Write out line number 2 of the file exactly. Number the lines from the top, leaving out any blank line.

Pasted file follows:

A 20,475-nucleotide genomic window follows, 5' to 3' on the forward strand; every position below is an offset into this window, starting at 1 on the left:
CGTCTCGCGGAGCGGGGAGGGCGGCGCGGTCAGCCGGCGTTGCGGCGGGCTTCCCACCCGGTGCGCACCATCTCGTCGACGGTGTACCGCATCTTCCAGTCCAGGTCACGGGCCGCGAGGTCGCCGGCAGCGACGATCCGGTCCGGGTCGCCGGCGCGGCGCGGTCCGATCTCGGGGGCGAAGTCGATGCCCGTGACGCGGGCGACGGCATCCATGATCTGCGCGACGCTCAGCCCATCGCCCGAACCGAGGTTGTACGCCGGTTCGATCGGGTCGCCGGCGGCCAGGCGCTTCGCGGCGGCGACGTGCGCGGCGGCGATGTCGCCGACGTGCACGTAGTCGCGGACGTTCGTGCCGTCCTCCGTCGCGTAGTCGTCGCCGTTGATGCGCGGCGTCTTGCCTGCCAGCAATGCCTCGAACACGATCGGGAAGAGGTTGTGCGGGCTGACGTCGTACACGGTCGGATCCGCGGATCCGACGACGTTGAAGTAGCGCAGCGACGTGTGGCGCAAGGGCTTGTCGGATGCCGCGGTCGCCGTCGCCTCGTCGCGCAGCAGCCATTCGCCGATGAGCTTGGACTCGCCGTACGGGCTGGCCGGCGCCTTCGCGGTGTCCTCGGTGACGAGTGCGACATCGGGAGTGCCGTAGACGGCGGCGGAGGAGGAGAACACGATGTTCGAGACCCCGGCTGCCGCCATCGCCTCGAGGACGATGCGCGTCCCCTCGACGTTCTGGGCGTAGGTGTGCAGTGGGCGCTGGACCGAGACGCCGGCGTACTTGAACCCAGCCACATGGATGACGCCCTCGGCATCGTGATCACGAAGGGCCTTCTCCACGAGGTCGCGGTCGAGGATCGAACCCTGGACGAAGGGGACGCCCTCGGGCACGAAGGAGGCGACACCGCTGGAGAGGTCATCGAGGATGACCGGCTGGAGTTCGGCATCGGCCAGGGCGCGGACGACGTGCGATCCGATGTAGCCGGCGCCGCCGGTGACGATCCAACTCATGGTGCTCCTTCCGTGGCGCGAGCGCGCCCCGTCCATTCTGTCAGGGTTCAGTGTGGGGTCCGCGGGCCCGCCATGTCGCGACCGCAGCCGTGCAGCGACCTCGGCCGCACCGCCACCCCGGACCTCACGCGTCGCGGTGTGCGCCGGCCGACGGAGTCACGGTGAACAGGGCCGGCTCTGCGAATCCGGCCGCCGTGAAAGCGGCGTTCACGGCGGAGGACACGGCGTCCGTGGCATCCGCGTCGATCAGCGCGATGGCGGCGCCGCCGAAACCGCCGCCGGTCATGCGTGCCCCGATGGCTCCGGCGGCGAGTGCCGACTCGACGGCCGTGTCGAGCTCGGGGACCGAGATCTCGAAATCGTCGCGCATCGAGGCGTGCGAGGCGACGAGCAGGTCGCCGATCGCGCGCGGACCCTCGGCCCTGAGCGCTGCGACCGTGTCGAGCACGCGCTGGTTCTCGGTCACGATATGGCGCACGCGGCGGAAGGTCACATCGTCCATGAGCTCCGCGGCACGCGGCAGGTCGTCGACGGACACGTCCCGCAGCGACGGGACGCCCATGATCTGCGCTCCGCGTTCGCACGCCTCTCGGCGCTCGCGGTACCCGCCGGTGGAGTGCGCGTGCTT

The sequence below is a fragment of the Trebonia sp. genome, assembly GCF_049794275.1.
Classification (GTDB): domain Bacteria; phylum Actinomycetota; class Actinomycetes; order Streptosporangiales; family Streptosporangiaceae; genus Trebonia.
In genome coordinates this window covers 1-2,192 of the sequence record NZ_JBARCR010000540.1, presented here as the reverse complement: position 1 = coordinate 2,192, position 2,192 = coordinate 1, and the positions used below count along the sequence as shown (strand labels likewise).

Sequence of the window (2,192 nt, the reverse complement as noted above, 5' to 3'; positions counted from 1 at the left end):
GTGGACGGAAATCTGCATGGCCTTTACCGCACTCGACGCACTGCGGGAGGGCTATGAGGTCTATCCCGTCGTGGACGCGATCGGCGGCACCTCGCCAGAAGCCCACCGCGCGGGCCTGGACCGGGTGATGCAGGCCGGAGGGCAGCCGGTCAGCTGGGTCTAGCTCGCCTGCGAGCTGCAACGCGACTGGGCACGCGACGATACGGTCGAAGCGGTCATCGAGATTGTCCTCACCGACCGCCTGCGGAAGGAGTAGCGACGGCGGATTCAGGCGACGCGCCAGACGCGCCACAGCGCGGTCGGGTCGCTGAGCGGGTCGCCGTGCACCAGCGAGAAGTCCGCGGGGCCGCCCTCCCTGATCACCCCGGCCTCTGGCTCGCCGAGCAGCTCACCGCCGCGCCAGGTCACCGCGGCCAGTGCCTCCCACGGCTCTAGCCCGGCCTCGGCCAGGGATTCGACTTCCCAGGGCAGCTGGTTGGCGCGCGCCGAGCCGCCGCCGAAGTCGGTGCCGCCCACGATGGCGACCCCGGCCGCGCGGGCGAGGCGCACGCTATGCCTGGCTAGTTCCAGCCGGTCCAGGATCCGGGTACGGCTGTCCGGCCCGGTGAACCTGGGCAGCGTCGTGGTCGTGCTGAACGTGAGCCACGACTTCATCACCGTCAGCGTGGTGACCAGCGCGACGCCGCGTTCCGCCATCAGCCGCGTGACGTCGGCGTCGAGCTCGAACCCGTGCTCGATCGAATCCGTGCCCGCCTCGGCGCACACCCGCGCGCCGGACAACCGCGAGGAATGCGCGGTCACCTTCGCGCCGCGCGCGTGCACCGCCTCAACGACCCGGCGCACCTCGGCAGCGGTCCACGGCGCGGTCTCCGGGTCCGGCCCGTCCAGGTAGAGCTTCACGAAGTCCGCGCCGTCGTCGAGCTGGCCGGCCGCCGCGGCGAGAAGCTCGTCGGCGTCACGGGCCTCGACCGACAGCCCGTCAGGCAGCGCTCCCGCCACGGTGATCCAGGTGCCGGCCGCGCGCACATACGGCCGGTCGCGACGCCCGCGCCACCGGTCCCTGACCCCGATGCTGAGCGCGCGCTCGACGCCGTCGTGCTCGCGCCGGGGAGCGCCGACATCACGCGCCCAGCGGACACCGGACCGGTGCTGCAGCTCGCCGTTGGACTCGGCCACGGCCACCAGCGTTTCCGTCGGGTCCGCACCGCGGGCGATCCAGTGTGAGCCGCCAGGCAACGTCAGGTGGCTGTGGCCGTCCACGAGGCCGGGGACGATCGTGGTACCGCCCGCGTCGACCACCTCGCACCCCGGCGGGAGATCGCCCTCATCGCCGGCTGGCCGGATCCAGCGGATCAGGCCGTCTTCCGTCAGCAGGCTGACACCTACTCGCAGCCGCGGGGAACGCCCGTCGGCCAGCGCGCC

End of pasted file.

CGTCTCGCGGAGCGGGGAGGGCGGCGCGGTCAGCCGGCGTTGCGGCGGGCTTCCCACCCGGTGCGCACCATCTCGTCGACGGTGTACCGCATCTTCCAGTCCAGGTCACGGGCCGCGAGGTCGCCGGCAGCGACGATCCGGTCCGGGTCGCCGGCGCGGCGCGGTCCGATCTCGGGGGCGAAGTCGATGCCCGTGACGCGGGCGACGGCATCCATGATCTGCGCGACGCTCAGCCCATCGCCCGAACCGAGGTTGTACGCCGGTTCGATCGGGTCGCCGGCGGCCAGGCGCTTCGCGGCGGCGACGTGCGCGGCGGCGATGTCGCCGACGTGCACGTAGTCGCGGACGTTCGTGCCGTCCTCCGTCGCGTAGTCGTCGCCGTTGATGCGCGGCGTCTTGCCTGCCAGCAATGCCTCGAACACGATCGGGAAGAGGTTGTGCGGGCTGACGTCGTACACGGTCGGATCCGCGGATCCGACGACGTTGAAGTAGCGCAGCGACGTGTGGCGCAAGGGCTTGTCGGATGCCGCGGTCGCCGTCGCCTCGTCGCGCAGCAGCCATTCGCCGATGAGCTTGGACTCGCCGTACGGGCTGGCCGGCGCCTTCGCGGTGTCCTCGGTGACGAGTGCGACATCGGGAGTGCCGTAGACGGCGGCGGAGGAGGAGAACACGATGTTCGAGACCCCGGCTGCCGCCATCGCCTCGAGGACGATGCGCGTCCCCTCGACGTTCTGGGCGTAGGTGTGCAGTGGGCGCTGGACCGAGACGCCGGCGTACTTGAACCCAGCCACATGGATGACGCCCTCGGCATCGTGATCACGAAGGGCCTTCTCCACGAGGTCGCGGTCGAGGATCGAACCCTGGACGAAGGGGACGCCCTCGGGCACGAAGGAGGCGACACCGCTGGAGAGGTCATCGAGGATGACCGGCTGGAGTTCGGCATCGGCCAGGGCGCGGACGACGTGCGATCCGATGTAGCCGGCGCCGCCGGTGACGATCCAACTCATGGTGCTCCTTCCGTGGCGCGAGCGCGCCCCGTCCATTCTGTCAGGGTTCAGTGTGGGGTCCGCGGGCCCGCCATGTCGCGACCGCAGCCGTGCAGCGACCTCGGCCGCACCGCCACCCCGGACCTCACGCGTCGCGGTGTGCGCCGGCCGACGGAGTCACGGTGAACAGGGCCGGCTCTGCGAATCCGGCCGCCGTGAAAGCGGCGTTCACGGCGGAGGACACGGCGTCCGTGGCATCCGCGTCGATCAGCGCGATGGCGGCGCCGCCGAAACCGCCGCCGGTCATGCGTGCCCCGATGGCTCCGGCGGCGAGTGCCGACTCGACGGCCGTGTCGAGCTCGGGGACCGAGATCTCGAAATCGTCGCGCATCGAGGCGTGCGAGGCGACGAGCAGGTCGCCGATCGCGCGCGGACCCTCGGCCCTGAGCGCTGCGACCGTGTCGAGCACGCGCTGGTTCTCGGTCACGATATGGCGCACGCGGCGGAAGGTCACATCGTCCATGAGCTCCGCGGCACGCGGCAGGTCGTCGACGGACACGTCCCGCAGCGACGGGACGCCCATGATCTGCGCTCCGCGTTCGCACGCCTCTCGGCGCTCGCGGTACCCGCCGGTGGAGTGCGCGTGCTT